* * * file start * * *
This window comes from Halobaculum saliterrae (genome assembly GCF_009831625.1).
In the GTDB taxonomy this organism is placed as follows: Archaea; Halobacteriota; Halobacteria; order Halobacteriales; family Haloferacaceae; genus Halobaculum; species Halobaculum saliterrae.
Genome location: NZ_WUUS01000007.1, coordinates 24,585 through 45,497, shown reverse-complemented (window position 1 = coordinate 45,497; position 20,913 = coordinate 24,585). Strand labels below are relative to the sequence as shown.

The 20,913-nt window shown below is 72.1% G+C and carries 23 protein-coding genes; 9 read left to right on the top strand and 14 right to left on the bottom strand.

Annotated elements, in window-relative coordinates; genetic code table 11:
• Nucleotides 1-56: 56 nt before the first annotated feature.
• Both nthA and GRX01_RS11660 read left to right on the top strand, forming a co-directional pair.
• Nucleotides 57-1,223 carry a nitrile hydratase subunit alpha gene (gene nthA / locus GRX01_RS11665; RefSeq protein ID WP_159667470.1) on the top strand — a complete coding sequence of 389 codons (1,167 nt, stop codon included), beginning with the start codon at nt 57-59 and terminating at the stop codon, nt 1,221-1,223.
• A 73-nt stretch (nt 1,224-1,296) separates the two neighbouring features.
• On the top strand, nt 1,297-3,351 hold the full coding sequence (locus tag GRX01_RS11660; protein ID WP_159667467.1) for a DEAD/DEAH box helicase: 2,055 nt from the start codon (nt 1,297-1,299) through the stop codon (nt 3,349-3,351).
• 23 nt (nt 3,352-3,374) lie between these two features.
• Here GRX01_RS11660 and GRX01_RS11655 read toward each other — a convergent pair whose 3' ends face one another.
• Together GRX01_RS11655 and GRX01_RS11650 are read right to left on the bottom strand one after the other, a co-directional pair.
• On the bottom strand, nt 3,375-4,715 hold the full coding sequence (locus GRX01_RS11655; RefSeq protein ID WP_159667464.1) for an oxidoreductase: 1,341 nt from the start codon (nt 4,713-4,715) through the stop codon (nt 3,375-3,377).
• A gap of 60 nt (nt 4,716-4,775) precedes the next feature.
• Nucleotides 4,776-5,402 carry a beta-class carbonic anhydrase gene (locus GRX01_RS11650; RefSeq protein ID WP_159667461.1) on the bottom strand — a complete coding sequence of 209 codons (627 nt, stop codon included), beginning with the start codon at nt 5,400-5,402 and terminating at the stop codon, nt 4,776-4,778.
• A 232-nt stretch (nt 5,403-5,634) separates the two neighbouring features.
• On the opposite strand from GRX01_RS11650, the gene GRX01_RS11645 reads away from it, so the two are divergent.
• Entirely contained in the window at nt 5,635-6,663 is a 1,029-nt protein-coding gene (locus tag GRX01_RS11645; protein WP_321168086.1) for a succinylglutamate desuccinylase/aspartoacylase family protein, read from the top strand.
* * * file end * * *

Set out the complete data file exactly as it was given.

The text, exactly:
This window comes from Halobaculum saliterrae (genome assembly GCF_009831625.1).
In the GTDB taxonomy this organism is placed as follows: Archaea; Halobacteriota; Halobacteria; order Halobacteriales; family Haloferacaceae; genus Halobaculum; species Halobaculum saliterrae.
Genome location: NZ_WUUS01000007.1, coordinates 24,585 through 45,497, shown reverse-complemented (window position 1 = coordinate 45,497; position 20,913 = coordinate 24,585). Strand labels below are relative to the sequence as shown.

The 20,913-nt window shown below is 72.1% G+C and carries 23 protein-coding genes; 9 read left to right on the top strand and 14 right to left on the bottom strand.

Annotated elements, in window-relative coordinates; genetic code table 11:
• Nucleotides 1-56: 56 nt before the first annotated feature.
• Both nthA and GRX01_RS11660 read left to right on the top strand, forming a co-directional pair.
• Nucleotides 57-1,223 carry a nitrile hydratase subunit alpha gene (gene nthA / locus GRX01_RS11665; RefSeq protein ID WP_159667470.1) on the top strand — a complete coding sequence of 389 codons (1,167 nt, stop codon included), beginning with the start codon at nt 57-59 and terminating at the stop codon, nt 1,221-1,223.
• A 73-nt stretch (nt 1,224-1,296) separates the two neighbouring features.
• On the top strand, nt 1,297-3,351 hold the full coding sequence (locus tag GRX01_RS11660; protein ID WP_159667467.1) for a DEAD/DEAH box helicase: 2,055 nt from the start codon (nt 1,297-1,299) through the stop codon (nt 3,349-3,351).
• 23 nt (nt 3,352-3,374) lie between these two features.
• Here GRX01_RS11660 and GRX01_RS11655 read toward each other — a convergent pair whose 3' ends face one another.
• Together GRX01_RS11655 and GRX01_RS11650 are read right to left on the bottom strand one after the other, a co-directional pair.
• On the bottom strand, nt 3,375-4,715 hold the full coding sequence (locus GRX01_RS11655; RefSeq protein ID WP_159667464.1) for an oxidoreductase: 1,341 nt from the start codon (nt 4,713-4,715) through the stop codon (nt 3,375-3,377).
• A gap of 60 nt (nt 4,716-4,775) precedes the next feature.
• Nucleotides 4,776-5,402 carry a beta-class carbonic anhydrase gene (locus GRX01_RS11650; RefSeq protein ID WP_159667461.1) on the bottom strand — a complete coding sequence of 209 codons (627 nt, stop codon included), beginning with the start codon at nt 5,400-5,402 and terminating at the stop codon, nt 4,776-4,778.
• A 232-nt stretch (nt 5,403-5,634) separates the two neighbouring features.
• On the opposite strand from GRX01_RS11650, the gene GRX01_RS11645 reads away from it, so the two are divergent.
• Entirely contained in the window at nt 5,635-6,663 is a 1,029-nt protein-coding gene (locus tag GRX01_RS11645; protein WP_321168086.1) for a succinylglutamate desuccinylase/aspartoacylase family protein, read from the top strand.